Monday, March 5, 2012

Web Service Proxy Collection Types

SOAP-based web services are self-documenting.  This means that tools like Visual Studio can create a proxy class for us based on the service description (generally with WSDL -- the web service definition language).

Collection Types
SOAP web services are designed to be interoperable.  This means that we can consume a SOAP web service with whatever development environment we are using (.NET, Java, PHP, etc.) regardless of the language that the web service itself is written in.  (The converse is also true - we can write our .NET web services so that they can be easily consumed by other development environments.)

When talking about interoperability, this usually means that we are coding to the lowest common denominator -- meaning that we use the constructs that can be understood by the most development environments.  For collections in .NET, we have a tendency to use a generic list such as List<T>.  But when thinking about interoperability, we need to consider that generic lists do not exist in every environment, and so we take a step down to an Array object.

When consuming web services, we run into the same issue.  The service may expose an Array object as a return type.  But we would much rather use a generic list in our code.  So, what do we do?

Did You Know? Advanced Proxy Settings
The Visual Studio service proxy generator actually gives us control over the types of collections that are exposed by our proxy.  When you select "Add Service Reference" for a project, the resulting dialog has an "Advanced" button.  If we click this, we get the following screen:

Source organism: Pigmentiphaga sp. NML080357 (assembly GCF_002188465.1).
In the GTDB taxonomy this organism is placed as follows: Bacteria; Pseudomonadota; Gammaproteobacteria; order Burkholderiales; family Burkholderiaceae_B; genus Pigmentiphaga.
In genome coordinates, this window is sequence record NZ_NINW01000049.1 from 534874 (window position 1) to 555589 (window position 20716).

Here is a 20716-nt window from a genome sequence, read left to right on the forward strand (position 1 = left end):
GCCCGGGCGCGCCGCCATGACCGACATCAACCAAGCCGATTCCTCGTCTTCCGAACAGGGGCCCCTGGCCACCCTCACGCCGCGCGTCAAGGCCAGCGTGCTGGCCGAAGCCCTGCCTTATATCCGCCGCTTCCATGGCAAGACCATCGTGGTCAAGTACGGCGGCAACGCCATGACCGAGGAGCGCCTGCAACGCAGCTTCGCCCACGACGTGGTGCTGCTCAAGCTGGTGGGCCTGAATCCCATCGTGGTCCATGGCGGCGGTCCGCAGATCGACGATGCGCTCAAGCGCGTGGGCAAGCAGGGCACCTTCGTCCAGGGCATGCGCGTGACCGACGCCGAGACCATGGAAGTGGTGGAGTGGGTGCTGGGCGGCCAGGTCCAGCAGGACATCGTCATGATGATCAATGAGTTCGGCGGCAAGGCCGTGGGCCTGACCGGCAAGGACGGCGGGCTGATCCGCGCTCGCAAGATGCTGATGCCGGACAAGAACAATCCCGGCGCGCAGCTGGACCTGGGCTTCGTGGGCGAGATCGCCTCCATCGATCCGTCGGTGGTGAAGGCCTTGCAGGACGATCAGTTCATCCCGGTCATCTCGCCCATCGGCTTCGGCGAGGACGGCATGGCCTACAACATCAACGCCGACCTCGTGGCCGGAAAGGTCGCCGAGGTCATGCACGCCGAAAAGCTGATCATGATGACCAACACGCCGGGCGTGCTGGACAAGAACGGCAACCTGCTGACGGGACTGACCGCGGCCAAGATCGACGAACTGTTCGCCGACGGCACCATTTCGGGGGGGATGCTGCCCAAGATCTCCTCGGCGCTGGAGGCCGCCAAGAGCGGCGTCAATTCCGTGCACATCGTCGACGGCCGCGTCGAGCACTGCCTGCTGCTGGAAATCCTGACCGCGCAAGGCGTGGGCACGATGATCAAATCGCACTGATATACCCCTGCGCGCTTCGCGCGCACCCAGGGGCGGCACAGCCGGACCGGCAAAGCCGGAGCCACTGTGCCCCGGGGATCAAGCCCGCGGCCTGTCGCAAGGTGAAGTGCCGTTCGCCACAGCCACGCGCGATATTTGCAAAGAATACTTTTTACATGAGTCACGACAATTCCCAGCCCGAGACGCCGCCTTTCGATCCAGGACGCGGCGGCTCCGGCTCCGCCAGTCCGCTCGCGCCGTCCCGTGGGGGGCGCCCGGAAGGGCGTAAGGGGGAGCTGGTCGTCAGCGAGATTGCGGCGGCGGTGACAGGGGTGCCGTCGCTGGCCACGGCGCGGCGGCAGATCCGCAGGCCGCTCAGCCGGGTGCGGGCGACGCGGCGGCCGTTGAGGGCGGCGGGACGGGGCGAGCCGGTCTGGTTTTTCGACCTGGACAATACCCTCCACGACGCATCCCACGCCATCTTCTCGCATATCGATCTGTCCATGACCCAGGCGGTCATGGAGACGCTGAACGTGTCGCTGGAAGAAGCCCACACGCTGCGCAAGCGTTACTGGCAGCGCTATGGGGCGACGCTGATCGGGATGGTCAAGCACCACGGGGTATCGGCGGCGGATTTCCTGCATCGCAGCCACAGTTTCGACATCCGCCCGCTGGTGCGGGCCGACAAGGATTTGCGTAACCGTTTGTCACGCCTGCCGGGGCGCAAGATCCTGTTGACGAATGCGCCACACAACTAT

If you have already created a service reference, you can also get to this screen by right-clicking on the service reference in the Project Explorer and selecting "Configure Service Reference".

Notice that there is a setting for "Collection Type".  The default for this will vary depending on the environment and type of service that we are consuming.  For example, the sample above is a SOAP 1.1 service, and so it has defaulted to the Array collection type (System.Array).  But we can change this with the drop-down:

This lets us change from Array to List<T> without having to do any casting or conversion in our code.  All of this is handled for us in the proxy that Visual Studio creates for us.  Any Arrays that are specified in the service (either as parameters or return types) will be converted to generic lists automatically.  Pretty cool, huh?

You can see that we have a number of options to choose from.  The List<T> (System.Collections.Generic.List) is just one of them.  We could also use an ObservableCollection (which has special features in the XAML world) or one of the other types that meets our needs.

If the services are using Dictionaries, there is a similar option to choose the specific dictionary type -- whether a sorted list, generic dictionary, hashtable, or something else.

SOAP Services Are Still Cool
SOAP services have been getting some bad publicity lately ("They are too verbose") as people move toward REST services.  But like everything else in the programming world, there is room for both.  Each have advantages and disadvantages; it's our job as developers to weigh those benefits and costs and determine which is appropriate for our situation.

The big advantage to SOAP services is that they are self-describing.  This means that we can use tools such as Visual Studio to create a proxy class that makes it extremely easy for us to interact with the service.  (Most other development environment have this same sort of WSDL importer tool.)

Visual Studio is a great development environment that gives us quite a bit of control over how the SOAP service proxies are generated.  We've seen how we can control the collection types; you can take a look at the "Advanced" features to see what other options are available.

Happy Coding!

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